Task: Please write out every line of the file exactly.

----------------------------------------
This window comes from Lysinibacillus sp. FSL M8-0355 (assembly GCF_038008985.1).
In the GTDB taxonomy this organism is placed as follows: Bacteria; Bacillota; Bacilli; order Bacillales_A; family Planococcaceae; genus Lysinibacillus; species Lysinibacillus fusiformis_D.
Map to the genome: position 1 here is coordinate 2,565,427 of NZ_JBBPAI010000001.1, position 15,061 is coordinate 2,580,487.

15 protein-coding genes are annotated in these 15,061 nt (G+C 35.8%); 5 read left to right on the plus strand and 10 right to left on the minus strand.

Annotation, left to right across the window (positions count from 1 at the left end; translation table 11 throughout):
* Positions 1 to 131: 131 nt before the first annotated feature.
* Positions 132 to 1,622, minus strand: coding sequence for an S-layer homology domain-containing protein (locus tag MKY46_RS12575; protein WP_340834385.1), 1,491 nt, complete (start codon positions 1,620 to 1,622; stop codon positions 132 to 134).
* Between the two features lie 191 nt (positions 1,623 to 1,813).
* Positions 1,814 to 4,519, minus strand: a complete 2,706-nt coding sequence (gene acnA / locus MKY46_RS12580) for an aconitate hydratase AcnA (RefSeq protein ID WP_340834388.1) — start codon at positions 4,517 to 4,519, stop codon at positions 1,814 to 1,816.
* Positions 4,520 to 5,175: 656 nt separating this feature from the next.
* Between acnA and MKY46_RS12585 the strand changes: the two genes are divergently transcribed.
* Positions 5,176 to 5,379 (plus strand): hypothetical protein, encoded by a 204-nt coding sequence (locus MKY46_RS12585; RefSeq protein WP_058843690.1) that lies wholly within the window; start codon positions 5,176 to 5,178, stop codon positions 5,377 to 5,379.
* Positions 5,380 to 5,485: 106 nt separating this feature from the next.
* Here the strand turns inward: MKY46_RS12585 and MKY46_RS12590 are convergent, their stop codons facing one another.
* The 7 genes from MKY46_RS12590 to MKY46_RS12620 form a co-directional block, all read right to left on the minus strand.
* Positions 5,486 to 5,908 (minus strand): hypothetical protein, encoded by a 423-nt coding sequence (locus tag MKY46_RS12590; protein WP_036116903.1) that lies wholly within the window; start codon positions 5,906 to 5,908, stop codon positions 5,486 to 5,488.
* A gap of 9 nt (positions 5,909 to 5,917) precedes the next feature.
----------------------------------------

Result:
This window comes from Lysinibacillus sp. FSL M8-0355 (assembly GCF_038008985.1).
In the GTDB taxonomy this organism is placed as follows: Bacteria; Bacillota; Bacilli; order Bacillales_A; family Planococcaceae; genus Lysinibacillus; species Lysinibacillus fusiformis_D.
Map to the genome: position 1 here is coordinate 2,565,427 of NZ_JBBPAI010000001.1, position 15,061 is coordinate 2,580,487.

15 protein-coding genes are annotated in these 15,061 nt (G+C 35.8%); 5 read left to right on the plus strand and 10 right to left on the minus strand.

Annotation, left to right across the window (positions count from 1 at the left end; translation table 11 throughout):
* Positions 1 to 131: 131 nt before the first annotated feature.
* Positions 132 to 1,622, minus strand: coding sequence for an S-layer homology domain-containing protein (locus tag MKY46_RS12575; protein WP_340834385.1), 1,491 nt, complete (start codon positions 1,620 to 1,622; stop codon positions 132 to 134).
* Between the two features lie 191 nt (positions 1,623 to 1,813).
* Positions 1,814 to 4,519, minus strand: a complete 2,706-nt coding sequence (gene acnA / locus MKY46_RS12580) for an aconitate hydratase AcnA (RefSeq protein ID WP_340834388.1) — start codon at positions 4,517 to 4,519, stop codon at positions 1,814 to 1,816.
* Positions 4,520 to 5,175: 656 nt separating this feature from the next.
* Between acnA and MKY46_RS12585 the strand changes: the two genes are divergently transcribed.
* Positions 5,176 to 5,379 (plus strand): hypothetical protein, encoded by a 204-nt coding sequence (locus MKY46_RS12585; RefSeq protein WP_058843690.1) that lies wholly within the window; start codon positions 5,176 to 5,178, stop codon positions 5,377 to 5,379.
* Positions 5,380 to 5,485: 106 nt separating this feature from the next.
* Here the strand turns inward: MKY46_RS12585 and MKY46_RS12590 are convergent, their stop codons facing one another.
* The 7 genes from MKY46_RS12590 to MKY46_RS12620 form a co-directional block, all read right to left on the minus strand.
* Positions 5,486 to 5,908 (minus strand): hypothetical protein, encoded by a 423-nt coding sequence (locus tag MKY46_RS12590; protein WP_036116903.1) that lies wholly within the window; start codon positions 5,906 to 5,908, stop codon positions 5,486 to 5,488.
* A gap of 9 nt (positions 5,909 to 5,917) precedes the next feature.